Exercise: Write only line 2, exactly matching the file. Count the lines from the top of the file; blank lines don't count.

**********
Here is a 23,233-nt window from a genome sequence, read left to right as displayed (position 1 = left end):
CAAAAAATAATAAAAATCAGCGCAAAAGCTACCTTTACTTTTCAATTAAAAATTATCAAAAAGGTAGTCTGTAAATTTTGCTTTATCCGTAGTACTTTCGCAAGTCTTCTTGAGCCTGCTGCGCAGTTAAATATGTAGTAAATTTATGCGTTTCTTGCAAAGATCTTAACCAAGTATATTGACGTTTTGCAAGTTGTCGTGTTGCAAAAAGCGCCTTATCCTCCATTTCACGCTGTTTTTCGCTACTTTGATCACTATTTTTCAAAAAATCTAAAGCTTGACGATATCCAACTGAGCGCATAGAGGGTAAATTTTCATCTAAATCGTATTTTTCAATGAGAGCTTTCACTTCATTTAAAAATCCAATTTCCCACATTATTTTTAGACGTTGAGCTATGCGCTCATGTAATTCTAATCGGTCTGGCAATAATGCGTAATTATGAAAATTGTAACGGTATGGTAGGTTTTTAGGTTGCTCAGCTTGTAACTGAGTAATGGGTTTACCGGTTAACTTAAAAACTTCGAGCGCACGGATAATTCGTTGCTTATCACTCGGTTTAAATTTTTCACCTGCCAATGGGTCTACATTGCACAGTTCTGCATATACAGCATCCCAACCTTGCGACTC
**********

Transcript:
CAAAAAATAATAAAAATCAGCGCAAAAGCTACCTTTACTTTTCAATTAAAAATTATCAAAAAGGTAGTCTGTAAATTTTGCTTTATCCGTAGTACTTTCGCAAGTCTTCTTGAGCCTGCTGCGCAGTTAAATATGTAGTAAATTTATGCGTTTCTTGCAAAGATCTTAACCAAGTATATTGACGTTTTGCAAGTTGTCGTGTTGCAAAAAGCGCCTTATCCTCCATTTCACGCTGTTTTTCGCTACTTTGATCACTATTTTTCAAAAAATCTAAAGCTTGACGATATCCAACTGAGCGCATAGAGGGTAAATTTTCATCTAAATCGTATTTTTCAATGAGAGCTTTCACTTCATTTAAAAATCCAATTTCCCACATTATTTTTAGACGTTGAGCTATGCGCTCATGTAATTCTAATCGGTCTGGCAATAATGCGTAATTATGAAAATTGTAACGGTATGGTAGGTTTTTAGGTTGCTCAGCTTGTAACTGAGTAATGGGTTTACCGGTTAACTTAAAAACTTCGAGCGCACGGATAATTCGTTGCTTATCACTCGGTTTAAATTTTTCACCTGCCAATGGGTCTACATTGCACAGTTCTGCATATACAGCATCCCAACCTTGCGACTC